We each took our turns “warming up”. The worst part of open water swims for me is often that initial shock of getting into the cold water and I find myself spending the first 500-600 yards slowing down my breathing and adjusting to the cold, especially as it hits the back of my neck. So my warm ups, including for IMCDA really only consist of putting my face and neck in the water and floating face down in the water for a minute, focusing on keeping my breath outwards slow and steady and calm. After I got out, we had a few minutes to hold hands and stand, in silence, surrounded by hundreds of others dressed in black neoprene wetsuits, inching up towards the start line as the people in front of us crossed the starting line and entered the water.

I was surprised at how calm I was – again, I think it had a lot to do with the revised start. I mean, just look how peaceful it looks.

the calm before the storm

the calm (wayyy) before the storm

crowds at swim start 2

When we got close, we kissed each other and wished each other good luck. And for some reason, my eyes welled up with tears. I’m really not even sure why. It was just one of many somewhat overwhelming moments where I realized how much we’d been through and sacrificed and put ourselves through to get to that point and perhaps realized that **it was about to get real and maybe also had a feeling about how much we both might endure throughout the next 13 or 14 or 15 or 16 or (hopefully not) 17 hours. I looked at hubby and he seemed a little overwhelmed too. I wiped the stray tears from my eyes (so as not to fog my goggles!), gave him another kiss and we were off!

swim start - under the arch and over the timing mat

swim start – under the arch and over the timing mat

I fought the crowds for the first half of the first loop and had some close encounters with fists, elbows and people trying to swim over me or pull me down. Right before we started, I heard Mike Reilly, the announcer, say that the left and right sides seemed crowded but the middle looked pretty open, so I decided to stay somewhere in the middle. I tried to stay wide on the turns as those get sloppy in any race.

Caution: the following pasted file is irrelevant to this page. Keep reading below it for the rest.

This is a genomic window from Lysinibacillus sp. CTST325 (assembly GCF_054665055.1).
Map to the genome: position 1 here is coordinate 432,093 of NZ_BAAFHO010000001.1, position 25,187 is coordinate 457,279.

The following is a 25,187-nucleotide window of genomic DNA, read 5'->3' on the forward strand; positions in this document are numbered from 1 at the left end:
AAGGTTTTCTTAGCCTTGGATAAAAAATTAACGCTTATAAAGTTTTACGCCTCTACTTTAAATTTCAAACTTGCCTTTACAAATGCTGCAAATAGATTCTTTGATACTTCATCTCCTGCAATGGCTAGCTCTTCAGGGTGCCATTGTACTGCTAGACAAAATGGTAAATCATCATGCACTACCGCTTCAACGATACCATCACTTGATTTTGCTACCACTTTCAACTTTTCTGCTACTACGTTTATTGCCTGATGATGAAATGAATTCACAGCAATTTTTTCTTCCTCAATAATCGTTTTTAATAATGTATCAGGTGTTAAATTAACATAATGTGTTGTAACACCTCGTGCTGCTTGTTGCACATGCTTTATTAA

ows2

After the 2nd turn, heading back into the beach, I noticed the sun was out and traffic seemed to clear up a bit so it was cruising time. I’ve already spilled the beans about my time – I was out of the water and running across the halfway timing mat on the beach just under 35 minutes with a dozen or so people. I heard my name as I passed over the mat and dove back into the fray for round 2.

The first part of the second lap was clear, but then all of a sudden we hit of all of the 1:45ers and 2:00+ers who had gotten in the water behind us. A few times, there was just a wall of people and no clear path through. I took more than one little detour  just to get around the slower crowds of people.

swimmers as far as the eye can see...

swimmers stretched out as far as the eye can see…

At the start of my 2nd lap, I also realized that my neck was burning, chafing on my right side. I cursed the stupid pocket sized bodyglide and tried to breathe mostly on the left (I’m an ambi-breather, haha, is that a term?!) to try to keep it from getting worse, but I had a good sized wetsuit burn-owwee by the time I was done with the swim.

Other than that, my second loop was just a tiny bit slower, just over 36 minutes for a total of just shy of 1 hour 11 minutes.I ran up onto the beach, through the arch and over the timing chip.

tick tock tick tock...

tick tock tick tock…

Wetsuit strippers are awesome. You take your top half off and lay down and they do the rest and pull you up and hand you your wetsuit and send you on your way in a matter of seconds.

The rest of the transition was pretty smooth, thanks in part to the dry run we had done when we dropped off bags and in part thanks to the volunteers.  I found the change tent and ventured in. It was still fairly quiet, not too crowded yet and people seemed in good spirits. No crazy negative war stories. So I found a chair easily and a volunteer came right over to help me with whatever I needed. I was pretty low maintenance though. I opted to leave my jacket and sleeves behind, so all I needed was some chamois cream, my socks and bike shoes, my race bib, and my helmet and sunglasses and I was on my way in what felt like a jiffy (but was really more like 9 minutes…)!